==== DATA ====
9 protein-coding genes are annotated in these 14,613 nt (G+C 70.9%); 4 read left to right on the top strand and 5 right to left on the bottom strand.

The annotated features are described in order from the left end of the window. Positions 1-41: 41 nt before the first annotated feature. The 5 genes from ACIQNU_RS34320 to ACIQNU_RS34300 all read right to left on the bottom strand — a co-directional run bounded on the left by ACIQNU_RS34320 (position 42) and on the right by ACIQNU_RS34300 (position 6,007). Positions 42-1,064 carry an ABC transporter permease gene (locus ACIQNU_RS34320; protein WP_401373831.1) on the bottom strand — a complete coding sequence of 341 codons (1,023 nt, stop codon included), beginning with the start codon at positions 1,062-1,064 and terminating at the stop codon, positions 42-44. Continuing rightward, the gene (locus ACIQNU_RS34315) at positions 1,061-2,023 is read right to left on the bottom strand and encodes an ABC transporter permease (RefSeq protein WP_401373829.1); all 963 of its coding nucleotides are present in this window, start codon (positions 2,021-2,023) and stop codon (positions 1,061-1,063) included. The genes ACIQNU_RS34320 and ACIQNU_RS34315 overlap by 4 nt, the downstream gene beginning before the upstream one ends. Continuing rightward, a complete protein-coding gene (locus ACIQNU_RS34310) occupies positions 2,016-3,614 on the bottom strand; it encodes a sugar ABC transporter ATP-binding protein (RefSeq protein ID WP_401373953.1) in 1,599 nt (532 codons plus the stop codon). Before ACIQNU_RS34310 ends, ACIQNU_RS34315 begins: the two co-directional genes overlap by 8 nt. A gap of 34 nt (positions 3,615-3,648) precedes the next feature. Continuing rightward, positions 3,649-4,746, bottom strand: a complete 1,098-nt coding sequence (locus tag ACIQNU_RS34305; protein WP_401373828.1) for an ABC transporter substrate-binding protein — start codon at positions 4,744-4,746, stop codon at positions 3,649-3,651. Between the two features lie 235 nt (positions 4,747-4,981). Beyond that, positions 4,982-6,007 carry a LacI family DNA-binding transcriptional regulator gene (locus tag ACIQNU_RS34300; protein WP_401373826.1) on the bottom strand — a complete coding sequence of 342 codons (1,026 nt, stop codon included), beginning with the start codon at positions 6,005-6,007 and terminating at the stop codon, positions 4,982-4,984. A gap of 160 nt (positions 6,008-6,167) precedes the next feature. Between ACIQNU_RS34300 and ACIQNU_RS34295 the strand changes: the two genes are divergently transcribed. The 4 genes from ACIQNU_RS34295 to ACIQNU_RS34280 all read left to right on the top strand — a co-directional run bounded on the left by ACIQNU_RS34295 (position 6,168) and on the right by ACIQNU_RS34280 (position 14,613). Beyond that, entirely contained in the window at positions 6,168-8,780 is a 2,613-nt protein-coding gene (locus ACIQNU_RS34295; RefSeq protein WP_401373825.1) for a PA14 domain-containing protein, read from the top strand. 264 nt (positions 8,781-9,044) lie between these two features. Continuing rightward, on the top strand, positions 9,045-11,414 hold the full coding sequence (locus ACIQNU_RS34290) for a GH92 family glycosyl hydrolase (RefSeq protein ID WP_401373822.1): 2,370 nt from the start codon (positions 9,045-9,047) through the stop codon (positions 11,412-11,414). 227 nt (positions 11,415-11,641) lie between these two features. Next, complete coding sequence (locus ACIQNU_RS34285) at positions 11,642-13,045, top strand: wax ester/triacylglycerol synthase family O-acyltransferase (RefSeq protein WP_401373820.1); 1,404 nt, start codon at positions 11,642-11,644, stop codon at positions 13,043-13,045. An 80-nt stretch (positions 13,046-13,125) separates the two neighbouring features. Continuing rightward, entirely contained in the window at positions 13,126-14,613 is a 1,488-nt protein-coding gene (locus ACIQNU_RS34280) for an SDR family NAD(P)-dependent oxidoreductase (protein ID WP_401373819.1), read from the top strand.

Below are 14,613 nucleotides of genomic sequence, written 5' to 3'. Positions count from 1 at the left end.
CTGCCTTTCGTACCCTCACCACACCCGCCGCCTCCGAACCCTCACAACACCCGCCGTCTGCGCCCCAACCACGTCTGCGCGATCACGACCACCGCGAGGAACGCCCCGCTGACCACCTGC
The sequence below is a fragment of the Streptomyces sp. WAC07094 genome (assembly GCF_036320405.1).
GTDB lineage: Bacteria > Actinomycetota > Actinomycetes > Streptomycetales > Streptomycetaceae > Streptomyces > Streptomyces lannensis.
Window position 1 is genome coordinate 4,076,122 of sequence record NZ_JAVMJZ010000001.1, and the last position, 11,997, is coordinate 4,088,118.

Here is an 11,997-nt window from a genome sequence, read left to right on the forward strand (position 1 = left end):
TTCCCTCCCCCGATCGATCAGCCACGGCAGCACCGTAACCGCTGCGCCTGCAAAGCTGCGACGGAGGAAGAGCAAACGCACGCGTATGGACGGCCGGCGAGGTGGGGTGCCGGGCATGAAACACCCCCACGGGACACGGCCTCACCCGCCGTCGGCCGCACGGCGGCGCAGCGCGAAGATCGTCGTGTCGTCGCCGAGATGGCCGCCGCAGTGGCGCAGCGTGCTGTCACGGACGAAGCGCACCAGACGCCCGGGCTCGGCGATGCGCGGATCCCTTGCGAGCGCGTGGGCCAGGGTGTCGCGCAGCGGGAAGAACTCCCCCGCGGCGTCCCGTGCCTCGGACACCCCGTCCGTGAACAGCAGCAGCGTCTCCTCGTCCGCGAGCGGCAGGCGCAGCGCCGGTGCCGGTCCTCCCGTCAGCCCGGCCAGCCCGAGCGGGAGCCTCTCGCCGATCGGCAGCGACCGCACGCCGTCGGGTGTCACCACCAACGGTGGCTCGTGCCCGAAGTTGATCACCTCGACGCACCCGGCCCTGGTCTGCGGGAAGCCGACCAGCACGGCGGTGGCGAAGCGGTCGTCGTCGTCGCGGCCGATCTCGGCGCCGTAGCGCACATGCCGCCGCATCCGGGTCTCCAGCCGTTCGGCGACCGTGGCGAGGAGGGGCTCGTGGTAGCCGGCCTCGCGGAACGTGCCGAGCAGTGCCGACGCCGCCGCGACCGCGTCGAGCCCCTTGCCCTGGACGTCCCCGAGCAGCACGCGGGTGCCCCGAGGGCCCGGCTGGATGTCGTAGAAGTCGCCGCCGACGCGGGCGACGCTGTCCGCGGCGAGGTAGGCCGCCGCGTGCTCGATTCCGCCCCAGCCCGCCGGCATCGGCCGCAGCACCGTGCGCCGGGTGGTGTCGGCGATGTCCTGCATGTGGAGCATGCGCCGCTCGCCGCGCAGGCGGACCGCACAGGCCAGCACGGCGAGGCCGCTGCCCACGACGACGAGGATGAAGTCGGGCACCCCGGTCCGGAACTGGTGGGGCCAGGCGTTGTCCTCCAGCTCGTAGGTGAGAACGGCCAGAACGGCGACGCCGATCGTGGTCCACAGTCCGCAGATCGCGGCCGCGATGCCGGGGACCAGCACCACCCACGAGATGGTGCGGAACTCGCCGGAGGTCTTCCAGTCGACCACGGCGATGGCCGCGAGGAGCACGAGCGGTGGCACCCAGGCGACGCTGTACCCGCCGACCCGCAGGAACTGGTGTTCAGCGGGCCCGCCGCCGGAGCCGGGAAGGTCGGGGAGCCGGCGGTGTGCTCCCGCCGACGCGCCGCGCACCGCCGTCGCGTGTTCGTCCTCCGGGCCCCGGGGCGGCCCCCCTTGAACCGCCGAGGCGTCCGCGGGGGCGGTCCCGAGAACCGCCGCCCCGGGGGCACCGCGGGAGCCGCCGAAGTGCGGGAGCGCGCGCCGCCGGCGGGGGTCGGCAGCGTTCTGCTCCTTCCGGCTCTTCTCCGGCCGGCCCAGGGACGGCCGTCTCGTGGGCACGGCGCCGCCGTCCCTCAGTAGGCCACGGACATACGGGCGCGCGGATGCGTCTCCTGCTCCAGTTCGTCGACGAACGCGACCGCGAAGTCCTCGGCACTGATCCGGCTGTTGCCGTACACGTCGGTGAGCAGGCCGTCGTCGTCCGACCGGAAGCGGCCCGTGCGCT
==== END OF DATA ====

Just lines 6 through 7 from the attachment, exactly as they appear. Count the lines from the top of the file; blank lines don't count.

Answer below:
GTDB lineage: Bacteria > Actinomycetota > Actinomycetes > Streptomycetales > Streptomycetaceae > Streptomyces > Streptomyces lannensis.
Window position 1 is genome coordinate 4,076,122 of sequence record NZ_JAVMJZ010000001.1, and the last position, 11,997, is coordinate 4,088,118.